From January to March 2001, USS CUSHING underwent a series of upgrades to its weapons and engineering systems.
About the Destroyer’s Name, about Commander William Barker Cushing:
USS CUSHING is named after Commander William Barker Cushing, a Naval hero of the American Civil War. Born in Delafield, Wisconsin, November 4, 1842, he entered the Naval Academy in 1857. He earned the rank of Lieutenant on July 16, 1862, and subsequently attained the rank of Commander on January 31, 1872.
After a brilliant service in the blockading fleet off the North Carolina coast, his plans were to outfit the torpedo boats with a spar torpedo and destroy the formidable and dangerous Confederate ram ALBERMARLE. The ALBEMARLE had sunk or damaged several Union warships during the Spring and Summer of 1864 and was causing considerable apprehension in Washington D.C. because no Union ironclad could navigate the shoals off the North Carolina coast. This allowed the ports in the area to remain open to blockade runners as ALBEMARLE could destroy the wooden inshore blockading squadron. LT Cushing proposed a small boat attack on the ironclad using boats of his own design. The Navy Department agreed and sent the twenty-one year old officer to New York to have the boats built.
On the night of October 27, Cushing led seven volunteers in one of his small steam driven boats up the Roanoke River into North Carolina. His only weapon was a "torpedo" suspended forward of his craft by a twenty foot boom or spar. The torpedoes of that time were similar to what are now called mines in that they were not self-propelled. As Cushing approached ALBEMARLE, his boat was detected and was fired upon from the shore. By the light of a Confederate bonfire on the near bank, Cushing observed ALBEMARLE was protected by a semi-circle of floating logs. Pressing the attack, Cushing rammed the barrier at full speed causing his boat to stick fast less than ten yards from the mighty ironclad. From this position, by the use of lines he controlled while standing in the bow, Cushing lowered the torpedo into the water, released it, waited for the torpedo to settle under the ironclad, then detonated it. At the instant the torpedo, exploded the fatally crippled ALBEMARLE fired one of its eight inch guns at Cushing's craft. Fortunately, the gun could not be depressed enough to hit the boat, but the concussion swamped it. Cushing and a few others dove into the river attempting to escape. Although everyone else in his crew was either killed or captured, Cushing himself eluded his pursuers and managed to work his way through enemy territory to the coast where he was picked up by the blockading Union forces. For this action Cushing was promoted meritoriously to lieutenant commander and received the official thanks of Congress, the only non-flag officer of the Civil War to be so honored. Four years after graduating from the Naval Academy, William Barker Cushing was promoted to the rank of Commander.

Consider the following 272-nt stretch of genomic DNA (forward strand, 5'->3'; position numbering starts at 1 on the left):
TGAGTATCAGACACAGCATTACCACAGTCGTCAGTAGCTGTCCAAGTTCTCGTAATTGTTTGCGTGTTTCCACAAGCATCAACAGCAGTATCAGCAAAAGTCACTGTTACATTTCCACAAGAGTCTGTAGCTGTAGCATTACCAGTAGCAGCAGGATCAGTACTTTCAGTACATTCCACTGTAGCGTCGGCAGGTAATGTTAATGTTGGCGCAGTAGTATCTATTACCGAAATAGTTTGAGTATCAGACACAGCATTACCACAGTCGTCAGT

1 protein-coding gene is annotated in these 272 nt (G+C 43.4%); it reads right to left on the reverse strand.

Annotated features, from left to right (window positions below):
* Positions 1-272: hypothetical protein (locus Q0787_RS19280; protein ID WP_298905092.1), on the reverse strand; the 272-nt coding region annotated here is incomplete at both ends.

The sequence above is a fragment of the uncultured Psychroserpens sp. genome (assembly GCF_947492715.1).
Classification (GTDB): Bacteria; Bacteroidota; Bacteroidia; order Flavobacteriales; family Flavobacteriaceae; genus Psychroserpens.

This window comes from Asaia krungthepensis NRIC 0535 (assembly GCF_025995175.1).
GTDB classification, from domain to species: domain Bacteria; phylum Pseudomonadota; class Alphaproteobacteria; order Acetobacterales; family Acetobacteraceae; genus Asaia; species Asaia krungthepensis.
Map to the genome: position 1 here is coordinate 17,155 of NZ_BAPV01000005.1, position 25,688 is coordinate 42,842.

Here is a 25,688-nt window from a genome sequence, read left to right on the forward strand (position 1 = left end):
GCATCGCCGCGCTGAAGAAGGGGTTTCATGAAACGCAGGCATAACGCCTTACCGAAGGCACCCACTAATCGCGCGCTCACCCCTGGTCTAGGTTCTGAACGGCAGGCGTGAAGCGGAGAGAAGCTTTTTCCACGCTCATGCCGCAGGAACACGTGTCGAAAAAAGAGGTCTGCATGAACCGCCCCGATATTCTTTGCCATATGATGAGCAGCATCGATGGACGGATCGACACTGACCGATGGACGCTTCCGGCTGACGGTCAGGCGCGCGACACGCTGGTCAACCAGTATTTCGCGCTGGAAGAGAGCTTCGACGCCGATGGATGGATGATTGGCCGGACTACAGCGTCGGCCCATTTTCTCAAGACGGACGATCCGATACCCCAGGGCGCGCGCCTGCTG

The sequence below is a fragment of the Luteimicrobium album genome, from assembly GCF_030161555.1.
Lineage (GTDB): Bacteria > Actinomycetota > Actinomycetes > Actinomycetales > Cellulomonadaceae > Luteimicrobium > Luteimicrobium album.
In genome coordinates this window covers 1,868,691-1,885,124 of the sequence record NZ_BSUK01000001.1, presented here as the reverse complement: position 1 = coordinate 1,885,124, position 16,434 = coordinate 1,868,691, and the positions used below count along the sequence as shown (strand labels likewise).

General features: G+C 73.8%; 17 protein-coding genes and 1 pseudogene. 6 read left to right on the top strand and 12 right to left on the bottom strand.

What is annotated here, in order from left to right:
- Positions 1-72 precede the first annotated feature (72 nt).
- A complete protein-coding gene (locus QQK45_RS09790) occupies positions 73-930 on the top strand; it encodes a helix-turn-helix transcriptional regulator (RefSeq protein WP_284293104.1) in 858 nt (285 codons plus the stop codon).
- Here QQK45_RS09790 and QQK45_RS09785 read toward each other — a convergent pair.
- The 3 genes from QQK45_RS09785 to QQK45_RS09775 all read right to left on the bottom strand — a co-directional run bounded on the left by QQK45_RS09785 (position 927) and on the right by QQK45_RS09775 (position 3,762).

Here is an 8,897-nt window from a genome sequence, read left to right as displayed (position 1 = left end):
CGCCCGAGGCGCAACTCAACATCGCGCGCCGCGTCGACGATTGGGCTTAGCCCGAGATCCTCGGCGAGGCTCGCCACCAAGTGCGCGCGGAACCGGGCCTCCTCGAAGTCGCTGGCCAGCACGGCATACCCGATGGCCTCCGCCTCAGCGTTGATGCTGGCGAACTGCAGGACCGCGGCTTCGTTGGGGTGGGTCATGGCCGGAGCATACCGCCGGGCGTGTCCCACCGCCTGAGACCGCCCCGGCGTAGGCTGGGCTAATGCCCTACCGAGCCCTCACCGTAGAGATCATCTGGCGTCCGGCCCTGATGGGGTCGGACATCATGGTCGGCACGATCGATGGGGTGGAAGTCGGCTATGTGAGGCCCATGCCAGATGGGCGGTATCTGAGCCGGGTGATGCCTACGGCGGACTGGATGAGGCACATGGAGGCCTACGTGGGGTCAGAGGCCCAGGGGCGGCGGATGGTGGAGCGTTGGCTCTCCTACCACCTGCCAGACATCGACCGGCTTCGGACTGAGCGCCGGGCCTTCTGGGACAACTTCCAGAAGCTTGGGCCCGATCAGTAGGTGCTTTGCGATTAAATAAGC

After the Civil War, he served in both the Pacific and Asiatic squadrons; commanded LANCASTER, and MAUMEE; served as ordnance officer, Boston Navy Yard; and from July 11, 1873 commanded USS WYOMING until relieved of active duty because of illness.
The boldness he displayed during the war was readily apparent in his later career, as exemplified by an incident that occurred while he was commanding USS WYOMING in the Caribbean. Cushing helped to free the passengers of a ship being detained by the Spanish government in Cuba by threatening to shell the city of Havana if the passengers were not released.
Commander Cushing died on 17 December 1874 of a painful back ailment, probably caused by the physical abuse his body had taken during his life. He was survived by his mother, his wife, two daughters, and one of his brothers. He had two other brothers; one died during the Battle of Gettysburg, and the other died fighting the Apache in 1871.
USS CUSHING Patch Gallery:
USS CUSHING SinkEx:
The video below shows the CUSHING being sunk as a target during exercise RIMPAC 2008 off the Hawaiian Islands on July 14, 2008.
USS CUSHING Image Gallery:
The photo below was taken by me on July 29, 2006, and shows the CUSHING [front] berthed at the Naval Inactive Ships Maintenance Facility in Pearl Harbor, HI. The ship in the middle is the FLETCHER (DD 992) and the ship in the background is the VALLEY FORGE (CG 50).